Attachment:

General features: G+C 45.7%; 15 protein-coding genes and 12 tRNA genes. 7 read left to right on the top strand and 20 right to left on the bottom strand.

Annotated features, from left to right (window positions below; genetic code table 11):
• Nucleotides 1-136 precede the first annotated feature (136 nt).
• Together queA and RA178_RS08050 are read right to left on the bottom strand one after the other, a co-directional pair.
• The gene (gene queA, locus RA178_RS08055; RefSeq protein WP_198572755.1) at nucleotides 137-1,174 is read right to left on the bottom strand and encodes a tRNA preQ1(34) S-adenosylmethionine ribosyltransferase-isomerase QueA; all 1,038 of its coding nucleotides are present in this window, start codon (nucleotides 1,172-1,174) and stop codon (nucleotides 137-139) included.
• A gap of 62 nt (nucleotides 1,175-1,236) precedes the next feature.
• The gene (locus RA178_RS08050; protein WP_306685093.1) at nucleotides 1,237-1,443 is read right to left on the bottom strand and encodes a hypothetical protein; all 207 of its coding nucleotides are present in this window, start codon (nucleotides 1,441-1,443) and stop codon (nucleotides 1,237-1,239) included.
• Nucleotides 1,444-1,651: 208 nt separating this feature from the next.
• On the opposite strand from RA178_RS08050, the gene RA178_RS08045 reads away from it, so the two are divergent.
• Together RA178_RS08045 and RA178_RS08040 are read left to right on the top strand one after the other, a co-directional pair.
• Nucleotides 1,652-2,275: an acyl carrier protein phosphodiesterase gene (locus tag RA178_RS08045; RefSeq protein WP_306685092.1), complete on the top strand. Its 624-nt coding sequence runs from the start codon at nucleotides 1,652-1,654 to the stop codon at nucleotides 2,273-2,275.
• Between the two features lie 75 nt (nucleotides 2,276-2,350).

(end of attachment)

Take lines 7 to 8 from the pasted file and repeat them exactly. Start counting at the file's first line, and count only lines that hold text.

• The gene (locus RA178_RS08050; protein WP_306685093.1) at nucleotides 1,237-1,443 is read right to left on the bottom strand and encodes a hypothetical protein; all 207 of its coding nucleotides are present in this window, start codon (nucleotides 1,441-1,443) and stop codon (nucleotides 1,237-1,239) included.
• Nucleotides 1,444-1,651: 208 nt separating this feature from the next.